• The quintessentially British voice

Voice over diction.

We all want our reads to be understood by the listener. However, this is not as easy as it appears because we are competing with years of habit. Many,many years in my case.

1.”The” and “a”.
We pronounce “the” with a soft “e.” Pronounce “a” with a soft “a”. This is how we generally say these words in everyday conversation. Unfortunately, when reading scripts, we tend to over-enunciate and, use hard vowels.
One would imagine that over-enunciation would be a great way to cope with lazy diction. However, it’s not; in fact it only goes to highlight the fact that you’re reading from a script.

2. Slur words.
I had a terrible problem “slurring” my words. It drove me nuts, but no matter how many times I looked at a script I found it almost impossible to spot the words which were going to be a problem.
Remember that your voice over is often mixed with sound effects and music, so it’s not that easy to pick out slurred words anyway. Listeners rarely hang on your every word, no matter how much you may like them to do so.

At the “Edge Studios,” they suggest to look for multi-syllable words, break them into separate syllables and concentrate on each one, pronouncing each of them individually. For example, if “particularly” is particularly difficult to pronounce, pronounce it with a space between each syllable, like this:
Then, connect the syllables, while still concentrating on each one individually:
So ensuring that your delivery is clear enough for the most casual listener to understand.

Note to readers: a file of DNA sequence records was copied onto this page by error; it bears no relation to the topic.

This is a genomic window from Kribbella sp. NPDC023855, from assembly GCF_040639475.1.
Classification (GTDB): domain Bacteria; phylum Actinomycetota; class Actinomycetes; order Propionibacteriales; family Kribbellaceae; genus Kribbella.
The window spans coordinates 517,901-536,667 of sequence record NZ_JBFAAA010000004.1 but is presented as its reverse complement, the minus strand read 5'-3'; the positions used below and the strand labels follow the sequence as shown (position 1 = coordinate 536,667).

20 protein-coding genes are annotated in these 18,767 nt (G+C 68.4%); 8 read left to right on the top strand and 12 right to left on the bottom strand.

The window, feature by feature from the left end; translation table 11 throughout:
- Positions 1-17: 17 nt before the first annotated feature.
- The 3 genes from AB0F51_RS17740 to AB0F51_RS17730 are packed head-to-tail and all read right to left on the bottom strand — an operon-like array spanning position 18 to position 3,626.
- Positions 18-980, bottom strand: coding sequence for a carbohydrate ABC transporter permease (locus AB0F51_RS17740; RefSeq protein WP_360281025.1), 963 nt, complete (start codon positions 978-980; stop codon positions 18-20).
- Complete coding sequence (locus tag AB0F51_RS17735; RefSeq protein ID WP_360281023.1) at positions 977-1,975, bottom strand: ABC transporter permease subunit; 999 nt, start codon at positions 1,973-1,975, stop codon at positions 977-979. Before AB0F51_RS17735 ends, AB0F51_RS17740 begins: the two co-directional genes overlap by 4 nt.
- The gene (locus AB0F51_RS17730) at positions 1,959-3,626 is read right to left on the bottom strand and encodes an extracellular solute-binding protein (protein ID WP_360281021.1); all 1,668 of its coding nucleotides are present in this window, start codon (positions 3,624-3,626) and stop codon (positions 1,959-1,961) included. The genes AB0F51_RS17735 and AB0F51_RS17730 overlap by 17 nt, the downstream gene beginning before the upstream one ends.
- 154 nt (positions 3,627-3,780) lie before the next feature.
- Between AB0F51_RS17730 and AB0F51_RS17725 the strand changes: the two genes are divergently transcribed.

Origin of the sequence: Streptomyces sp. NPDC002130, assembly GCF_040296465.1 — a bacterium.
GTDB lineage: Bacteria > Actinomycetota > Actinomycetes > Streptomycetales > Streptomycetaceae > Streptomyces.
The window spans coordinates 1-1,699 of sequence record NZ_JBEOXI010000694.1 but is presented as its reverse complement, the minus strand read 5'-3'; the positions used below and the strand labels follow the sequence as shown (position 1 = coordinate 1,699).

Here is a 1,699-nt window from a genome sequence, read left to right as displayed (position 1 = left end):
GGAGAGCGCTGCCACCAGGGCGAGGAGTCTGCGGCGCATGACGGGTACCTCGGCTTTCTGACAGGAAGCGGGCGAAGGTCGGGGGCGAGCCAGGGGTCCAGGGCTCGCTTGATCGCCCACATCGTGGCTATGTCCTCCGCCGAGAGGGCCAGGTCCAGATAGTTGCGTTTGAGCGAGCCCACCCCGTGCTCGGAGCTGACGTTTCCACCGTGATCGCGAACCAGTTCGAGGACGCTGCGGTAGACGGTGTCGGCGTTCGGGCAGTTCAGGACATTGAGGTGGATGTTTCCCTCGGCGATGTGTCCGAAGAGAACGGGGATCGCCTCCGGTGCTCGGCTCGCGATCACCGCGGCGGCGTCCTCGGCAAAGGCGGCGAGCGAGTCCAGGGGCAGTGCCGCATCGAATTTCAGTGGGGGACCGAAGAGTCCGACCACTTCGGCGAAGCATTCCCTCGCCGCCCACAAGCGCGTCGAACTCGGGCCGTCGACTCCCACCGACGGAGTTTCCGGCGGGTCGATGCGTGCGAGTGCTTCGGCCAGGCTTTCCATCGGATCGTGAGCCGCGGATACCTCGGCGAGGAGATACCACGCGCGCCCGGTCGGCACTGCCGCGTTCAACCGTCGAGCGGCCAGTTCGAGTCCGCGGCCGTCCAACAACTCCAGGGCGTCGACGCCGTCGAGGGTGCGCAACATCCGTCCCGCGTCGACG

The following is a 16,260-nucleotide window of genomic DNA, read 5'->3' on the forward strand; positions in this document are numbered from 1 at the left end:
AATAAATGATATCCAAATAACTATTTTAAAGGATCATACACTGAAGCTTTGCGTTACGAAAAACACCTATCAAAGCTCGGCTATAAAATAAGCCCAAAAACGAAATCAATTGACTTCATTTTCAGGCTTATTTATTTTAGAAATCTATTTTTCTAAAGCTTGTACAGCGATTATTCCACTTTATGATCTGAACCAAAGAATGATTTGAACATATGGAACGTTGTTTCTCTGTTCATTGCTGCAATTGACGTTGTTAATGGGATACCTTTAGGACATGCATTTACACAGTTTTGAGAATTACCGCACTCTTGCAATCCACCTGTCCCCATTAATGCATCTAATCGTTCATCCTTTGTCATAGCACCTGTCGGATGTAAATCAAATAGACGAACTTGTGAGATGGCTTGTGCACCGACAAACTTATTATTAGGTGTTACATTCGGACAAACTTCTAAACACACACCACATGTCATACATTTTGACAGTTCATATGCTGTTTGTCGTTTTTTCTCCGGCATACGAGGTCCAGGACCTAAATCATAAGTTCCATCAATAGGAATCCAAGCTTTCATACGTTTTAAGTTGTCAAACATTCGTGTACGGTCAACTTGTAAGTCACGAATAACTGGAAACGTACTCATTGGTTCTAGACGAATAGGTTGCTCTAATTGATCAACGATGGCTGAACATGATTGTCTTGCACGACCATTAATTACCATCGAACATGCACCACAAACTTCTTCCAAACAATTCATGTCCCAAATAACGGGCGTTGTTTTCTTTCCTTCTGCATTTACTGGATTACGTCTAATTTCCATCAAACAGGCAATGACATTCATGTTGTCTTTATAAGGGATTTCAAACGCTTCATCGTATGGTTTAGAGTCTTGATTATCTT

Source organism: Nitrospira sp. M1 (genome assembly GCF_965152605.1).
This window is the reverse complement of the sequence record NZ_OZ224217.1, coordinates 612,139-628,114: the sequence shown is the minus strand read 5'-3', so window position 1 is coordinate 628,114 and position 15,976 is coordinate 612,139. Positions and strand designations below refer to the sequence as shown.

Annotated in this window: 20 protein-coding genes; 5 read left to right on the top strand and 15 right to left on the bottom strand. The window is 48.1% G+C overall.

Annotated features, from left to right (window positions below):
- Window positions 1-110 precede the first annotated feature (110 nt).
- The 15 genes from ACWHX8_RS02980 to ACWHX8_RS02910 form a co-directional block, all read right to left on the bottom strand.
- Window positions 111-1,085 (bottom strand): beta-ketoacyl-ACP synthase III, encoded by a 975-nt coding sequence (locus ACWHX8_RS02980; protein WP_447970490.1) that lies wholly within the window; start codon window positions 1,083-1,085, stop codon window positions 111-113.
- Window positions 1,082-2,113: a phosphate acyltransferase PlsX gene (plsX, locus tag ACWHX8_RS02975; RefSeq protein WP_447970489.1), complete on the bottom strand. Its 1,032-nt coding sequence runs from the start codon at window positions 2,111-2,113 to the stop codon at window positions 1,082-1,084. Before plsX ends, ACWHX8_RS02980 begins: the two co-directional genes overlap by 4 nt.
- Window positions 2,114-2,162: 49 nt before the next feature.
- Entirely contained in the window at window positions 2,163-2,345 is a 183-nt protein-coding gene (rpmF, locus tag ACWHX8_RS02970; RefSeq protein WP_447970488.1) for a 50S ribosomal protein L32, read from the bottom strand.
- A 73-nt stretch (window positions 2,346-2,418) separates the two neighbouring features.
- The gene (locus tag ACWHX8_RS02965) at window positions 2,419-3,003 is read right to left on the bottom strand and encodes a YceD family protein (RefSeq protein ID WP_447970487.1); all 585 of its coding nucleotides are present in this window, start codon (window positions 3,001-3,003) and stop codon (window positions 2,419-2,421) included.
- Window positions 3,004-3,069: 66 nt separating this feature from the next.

3. Complicated “tongue twister” phrases.
When similar sounds are connected in a phrase they become “Tounge Twisters” usually because the scriptwriter concentrates on the message and not the delivery.
The problem comes when you attempt to connect the words.
So, break the sentence down into individual words and pronounce each word separately.
To illustrate the point, pronounce each word with a space between it, like this:
“The…Sensational …One…Day…Super…Sale…a.t…Sainsbury’s,…starting…this…Saturday…at…6!
Then, connect the words while still concentrating on each word individually:
“The sensational One-Day Super Sale at Sainsbury’s, starting this Saturday at 6 am!
If you want to get in some practice, because that’s all it takes, have a look at the Guilbert and Sullivan’s ‘Patter’ songs such as the “Lord Chancellors nightmare” or as the “Edge Studio” suggest:
• Which wristwatches are Swiss wristwatches?
• Sally sells seashells by the seashore.
4. Over-articulation.
If you over articulate it will stick out like a sore thumb and sound completely daft.
For example:
• effective (The first “e” should be soft, not hard.)
• often (The “t” should not be pronounced.)
• vegetable (The “et” should not be pronounced.)
5. Use the dictionary.
Always carry a pocket dictionary with you because if you don’t know how to pronounce a word, you won’t sound confident, so look it up.
Once decided, stick with it throughout the script.
A point to remember. If the producer wants you to pronounce it one way, then so be it, it’s his call.
* TIP * Most website dictionaries include an audible pronunciation guide.
6. Contractions.
For informal scripts, you will read in an informal way. Because in ‘real life’ no one crosses the ’t’s and dots the ‘i’s’
You know when it is hot…I grab a cold beer.
…should be read like this:
Ya’ know when it’s hot, I grab a cold beer.

So, there you are. Perhaps not the most comprehensive guide, but it works for me.

With thanks to the “Edge Studio” from whom great blogs come.

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